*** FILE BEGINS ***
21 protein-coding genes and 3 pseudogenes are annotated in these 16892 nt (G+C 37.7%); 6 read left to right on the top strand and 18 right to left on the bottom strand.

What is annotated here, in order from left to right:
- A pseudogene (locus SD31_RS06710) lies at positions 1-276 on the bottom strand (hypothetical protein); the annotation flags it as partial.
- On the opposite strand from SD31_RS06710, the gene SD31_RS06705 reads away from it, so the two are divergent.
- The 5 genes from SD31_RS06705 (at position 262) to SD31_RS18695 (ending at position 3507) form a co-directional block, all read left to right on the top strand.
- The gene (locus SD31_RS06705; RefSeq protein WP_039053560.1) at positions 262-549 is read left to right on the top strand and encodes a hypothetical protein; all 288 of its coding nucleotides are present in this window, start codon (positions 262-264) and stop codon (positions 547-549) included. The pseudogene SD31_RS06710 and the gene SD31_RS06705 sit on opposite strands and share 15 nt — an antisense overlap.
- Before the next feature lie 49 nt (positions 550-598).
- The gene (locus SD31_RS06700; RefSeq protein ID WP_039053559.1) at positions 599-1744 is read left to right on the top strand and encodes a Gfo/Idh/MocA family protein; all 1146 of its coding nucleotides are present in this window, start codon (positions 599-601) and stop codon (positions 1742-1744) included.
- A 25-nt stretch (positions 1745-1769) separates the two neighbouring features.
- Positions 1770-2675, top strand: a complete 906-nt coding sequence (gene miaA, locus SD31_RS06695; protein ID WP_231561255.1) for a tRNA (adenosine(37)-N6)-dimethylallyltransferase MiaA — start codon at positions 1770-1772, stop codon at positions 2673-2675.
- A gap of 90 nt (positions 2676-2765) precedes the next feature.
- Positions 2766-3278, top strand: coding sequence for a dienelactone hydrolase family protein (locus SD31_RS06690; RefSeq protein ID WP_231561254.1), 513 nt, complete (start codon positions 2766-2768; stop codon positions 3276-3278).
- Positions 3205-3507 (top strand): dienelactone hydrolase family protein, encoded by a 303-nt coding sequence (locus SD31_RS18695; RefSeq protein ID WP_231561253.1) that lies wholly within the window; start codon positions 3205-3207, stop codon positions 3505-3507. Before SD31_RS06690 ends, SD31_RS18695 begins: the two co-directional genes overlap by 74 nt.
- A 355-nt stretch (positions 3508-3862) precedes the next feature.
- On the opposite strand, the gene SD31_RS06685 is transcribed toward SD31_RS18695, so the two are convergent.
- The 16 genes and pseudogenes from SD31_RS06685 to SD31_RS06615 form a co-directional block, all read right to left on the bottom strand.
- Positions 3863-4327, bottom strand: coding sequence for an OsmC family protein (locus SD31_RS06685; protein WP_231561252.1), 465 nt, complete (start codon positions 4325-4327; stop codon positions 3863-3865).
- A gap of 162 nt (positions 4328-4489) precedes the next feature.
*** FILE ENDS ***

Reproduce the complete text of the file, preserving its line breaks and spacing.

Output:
21 protein-coding genes and 3 pseudogenes are annotated in these 16892 nt (G+C 37.7%); 6 read left to right on the top strand and 18 right to left on the bottom strand.

What is annotated here, in order from left to right:
- A pseudogene (locus SD31_RS06710) lies at positions 1-276 on the bottom strand (hypothetical protein); the annotation flags it as partial.
- On the opposite strand from SD31_RS06710, the gene SD31_RS06705 reads away from it, so the two are divergent.
- The 5 genes from SD31_RS06705 (at position 262) to SD31_RS18695 (ending at position 3507) form a co-directional block, all read left to right on the top strand.
- The gene (locus SD31_RS06705; RefSeq protein WP_039053560.1) at positions 262-549 is read left to right on the top strand and encodes a hypothetical protein; all 288 of its coding nucleotides are present in this window, start codon (positions 262-264) and stop codon (positions 547-549) included. The pseudogene SD31_RS06710 and the gene SD31_RS06705 sit on opposite strands and share 15 nt — an antisense overlap.
- Before the next feature lie 49 nt (positions 550-598).
- The gene (locus SD31_RS06700; RefSeq protein ID WP_039053559.1) at positions 599-1744 is read left to right on the top strand and encodes a Gfo/Idh/MocA family protein; all 1146 of its coding nucleotides are present in this window, start codon (positions 599-601) and stop codon (positions 1742-1744) included.
- A 25-nt stretch (positions 1745-1769) separates the two neighbouring features.
- Positions 1770-2675, top strand: a complete 906-nt coding sequence (gene miaA, locus SD31_RS06695; protein ID WP_231561255.1) for a tRNA (adenosine(37)-N6)-dimethylallyltransferase MiaA — start codon at positions 1770-1772, stop codon at positions 2673-2675.
- A gap of 90 nt (positions 2676-2765) precedes the next feature.
- Positions 2766-3278, top strand: coding sequence for a dienelactone hydrolase family protein (locus SD31_RS06690; RefSeq protein ID WP_231561254.1), 513 nt, complete (start codon positions 2766-2768; stop codon positions 3276-3278).
- Positions 3205-3507 (top strand): dienelactone hydrolase family protein, encoded by a 303-nt coding sequence (locus SD31_RS18695; RefSeq protein ID WP_231561253.1) that lies wholly within the window; start codon positions 3205-3207, stop codon positions 3505-3507. Before SD31_RS06690 ends, SD31_RS18695 begins: the two co-directional genes overlap by 74 nt.
- A 355-nt stretch (positions 3508-3862) precedes the next feature.
- On the opposite strand, the gene SD31_RS06685 is transcribed toward SD31_RS18695, so the two are convergent.
- The 16 genes and pseudogenes from SD31_RS06685 to SD31_RS06615 form a co-directional block, all read right to left on the bottom strand.
- Positions 3863-4327, bottom strand: coding sequence for an OsmC family protein (locus SD31_RS06685; protein WP_231561252.1), 465 nt, complete (start codon positions 4325-4327; stop codon positions 3863-3865).
- A gap of 162 nt (positions 4328-4489) precedes the next feature.